The best way to empower people is to help them find their own way to the ideas and strategies that reside inside of themselves.
When to Use Strategic Questioning
Times of uncertainty, conflict and confusion – and opportunity-generating crises – call for a different approach to communication.
Peavey identified a range of opportune times to use Strategic Questioning, including when:
- your organisation is undergoing major change
- when you need to understand the life experience, rationale or degree of commitment of the resistance to your campaign
- you have been working on something for a long time and have run out of ideas
- you are feeling isolated or are cynical that anybody cares about the things you care about
- your group is fragmented and conflicted – strategic questioning will help clarify positions and look for new alternatives
- a group only sees one or two alternatives and needs to do some creative thinking together
All of these situations are junctures where there complex issues and no simple or ‘known’ answers that ‘first kind’ communication will yield. ‘Second kind’ communication is needed for the ways forward to be co-created and revealed.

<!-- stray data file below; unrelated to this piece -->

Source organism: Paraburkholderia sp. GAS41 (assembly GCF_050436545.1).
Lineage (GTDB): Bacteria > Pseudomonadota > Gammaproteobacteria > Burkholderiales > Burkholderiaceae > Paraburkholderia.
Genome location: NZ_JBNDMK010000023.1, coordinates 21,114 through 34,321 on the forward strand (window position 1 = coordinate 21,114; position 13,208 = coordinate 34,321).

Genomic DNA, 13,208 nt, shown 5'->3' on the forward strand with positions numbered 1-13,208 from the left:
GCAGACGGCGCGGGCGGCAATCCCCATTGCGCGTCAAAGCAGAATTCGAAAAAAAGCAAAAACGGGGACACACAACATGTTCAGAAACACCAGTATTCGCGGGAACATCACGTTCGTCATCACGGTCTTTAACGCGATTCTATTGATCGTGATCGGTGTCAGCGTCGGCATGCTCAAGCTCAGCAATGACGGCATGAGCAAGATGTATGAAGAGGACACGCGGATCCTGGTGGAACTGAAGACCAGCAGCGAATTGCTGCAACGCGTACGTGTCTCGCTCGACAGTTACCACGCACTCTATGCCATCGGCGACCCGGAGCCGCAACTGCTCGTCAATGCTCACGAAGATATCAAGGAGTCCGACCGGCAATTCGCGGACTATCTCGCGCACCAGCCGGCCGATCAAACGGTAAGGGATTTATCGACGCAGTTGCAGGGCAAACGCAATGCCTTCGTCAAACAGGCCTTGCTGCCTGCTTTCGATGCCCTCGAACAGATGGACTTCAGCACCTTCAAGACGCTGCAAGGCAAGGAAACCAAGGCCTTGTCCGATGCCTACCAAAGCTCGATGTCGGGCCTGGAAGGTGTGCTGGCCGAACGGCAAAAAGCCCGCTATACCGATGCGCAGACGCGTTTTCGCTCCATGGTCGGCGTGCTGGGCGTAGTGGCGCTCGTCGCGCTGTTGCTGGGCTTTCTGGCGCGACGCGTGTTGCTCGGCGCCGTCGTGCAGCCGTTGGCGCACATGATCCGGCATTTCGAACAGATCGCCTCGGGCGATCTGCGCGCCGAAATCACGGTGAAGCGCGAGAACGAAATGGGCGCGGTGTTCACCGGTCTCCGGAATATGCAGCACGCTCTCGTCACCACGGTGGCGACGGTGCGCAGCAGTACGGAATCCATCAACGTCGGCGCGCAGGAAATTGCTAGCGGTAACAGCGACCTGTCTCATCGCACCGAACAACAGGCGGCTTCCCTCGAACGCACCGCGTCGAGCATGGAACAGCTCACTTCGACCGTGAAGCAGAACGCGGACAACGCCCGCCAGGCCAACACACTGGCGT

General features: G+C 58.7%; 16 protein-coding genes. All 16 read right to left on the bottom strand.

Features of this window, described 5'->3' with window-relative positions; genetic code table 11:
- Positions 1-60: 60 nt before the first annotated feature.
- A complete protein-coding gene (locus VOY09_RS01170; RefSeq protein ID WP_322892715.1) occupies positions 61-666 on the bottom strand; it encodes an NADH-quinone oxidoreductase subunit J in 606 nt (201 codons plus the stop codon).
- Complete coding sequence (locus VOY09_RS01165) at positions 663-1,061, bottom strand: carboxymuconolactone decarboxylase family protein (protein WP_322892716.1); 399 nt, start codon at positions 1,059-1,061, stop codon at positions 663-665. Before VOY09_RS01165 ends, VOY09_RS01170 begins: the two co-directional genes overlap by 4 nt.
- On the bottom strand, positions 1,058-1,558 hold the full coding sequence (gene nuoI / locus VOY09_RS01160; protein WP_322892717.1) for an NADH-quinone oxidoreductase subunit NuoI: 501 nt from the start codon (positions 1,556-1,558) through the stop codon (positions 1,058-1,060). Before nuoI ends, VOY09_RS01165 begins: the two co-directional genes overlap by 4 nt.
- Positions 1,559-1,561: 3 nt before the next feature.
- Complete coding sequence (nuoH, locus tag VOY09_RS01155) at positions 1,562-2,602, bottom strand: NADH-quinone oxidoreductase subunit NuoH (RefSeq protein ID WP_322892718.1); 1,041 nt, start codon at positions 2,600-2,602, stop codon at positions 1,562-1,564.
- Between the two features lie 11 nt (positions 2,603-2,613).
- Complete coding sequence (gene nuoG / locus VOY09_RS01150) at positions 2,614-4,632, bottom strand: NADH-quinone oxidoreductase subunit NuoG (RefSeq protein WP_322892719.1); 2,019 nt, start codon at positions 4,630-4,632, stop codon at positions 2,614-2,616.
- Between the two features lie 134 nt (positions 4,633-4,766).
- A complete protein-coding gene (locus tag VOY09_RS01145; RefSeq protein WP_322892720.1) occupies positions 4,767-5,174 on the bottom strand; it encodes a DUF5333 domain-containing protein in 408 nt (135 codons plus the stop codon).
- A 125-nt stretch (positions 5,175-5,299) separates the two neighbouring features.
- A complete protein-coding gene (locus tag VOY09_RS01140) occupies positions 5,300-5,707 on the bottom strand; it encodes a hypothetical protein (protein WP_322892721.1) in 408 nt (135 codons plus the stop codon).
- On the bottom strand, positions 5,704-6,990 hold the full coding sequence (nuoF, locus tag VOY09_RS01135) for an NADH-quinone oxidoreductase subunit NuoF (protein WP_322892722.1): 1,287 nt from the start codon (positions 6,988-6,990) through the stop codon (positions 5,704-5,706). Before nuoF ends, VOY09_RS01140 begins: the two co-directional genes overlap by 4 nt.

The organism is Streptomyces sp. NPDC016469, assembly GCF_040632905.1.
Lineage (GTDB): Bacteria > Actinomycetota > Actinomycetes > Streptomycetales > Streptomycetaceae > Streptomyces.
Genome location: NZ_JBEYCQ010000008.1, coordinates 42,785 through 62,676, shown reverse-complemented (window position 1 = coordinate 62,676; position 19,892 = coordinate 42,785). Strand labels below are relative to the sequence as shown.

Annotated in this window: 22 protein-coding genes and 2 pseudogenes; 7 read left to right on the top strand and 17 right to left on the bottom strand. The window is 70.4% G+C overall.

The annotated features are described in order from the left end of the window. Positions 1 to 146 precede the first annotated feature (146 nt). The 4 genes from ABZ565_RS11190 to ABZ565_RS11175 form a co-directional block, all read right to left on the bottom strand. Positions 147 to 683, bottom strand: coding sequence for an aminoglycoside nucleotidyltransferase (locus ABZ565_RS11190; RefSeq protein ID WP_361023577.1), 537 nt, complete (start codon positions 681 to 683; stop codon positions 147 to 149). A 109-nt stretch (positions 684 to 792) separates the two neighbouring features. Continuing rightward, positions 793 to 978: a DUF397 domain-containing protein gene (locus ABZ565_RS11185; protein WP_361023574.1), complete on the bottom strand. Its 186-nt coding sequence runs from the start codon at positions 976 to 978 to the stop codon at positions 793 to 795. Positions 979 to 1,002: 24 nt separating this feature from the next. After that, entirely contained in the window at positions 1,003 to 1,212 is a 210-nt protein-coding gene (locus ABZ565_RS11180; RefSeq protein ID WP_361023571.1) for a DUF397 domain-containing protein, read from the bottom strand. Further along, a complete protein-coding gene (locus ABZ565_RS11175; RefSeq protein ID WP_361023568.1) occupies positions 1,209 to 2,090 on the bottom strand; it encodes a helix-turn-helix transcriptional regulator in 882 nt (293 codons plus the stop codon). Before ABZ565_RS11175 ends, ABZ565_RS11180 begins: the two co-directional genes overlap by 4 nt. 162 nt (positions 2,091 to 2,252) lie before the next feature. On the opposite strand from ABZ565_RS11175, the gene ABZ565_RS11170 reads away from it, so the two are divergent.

The Ethics of Strategic Questioning
Peavey placed a strong emphasis on the ethics of using Strategic Questioning, and the need to keep our own identities and opinions – our egos – out of the process.
Often we confuse our opinions with our essence as a living being. Our belief structure and our values are very close to the core of who we think ourselves to be…in the old model of power we’ve been taught to think that we’re superior, and that we have the point of view which everyone else needs.
- use curiousity in lieu of judgment
- check that your questions do not include assumptions
- allow others’ feelings to be expressed without attempting to ‘fix’ them
Peavey also points out that using Strategic Questioning may change the questioner, as well as the questionee, as new perspectives are revealed:
When we open ourselves to another point of view, our own ideas will have to shift to take into account new information. If you want to control the outcome, you are really fundraising and using questioning as a ploy to get a person’s trust – if you take satisfaction in conversion, please do not use Strategic Questioning.
Have you found that changing how you ask questions changes the dynamic of your conversations?
It can be difficult to keep our own opinions out of the process of listening to others – what techniques have you used?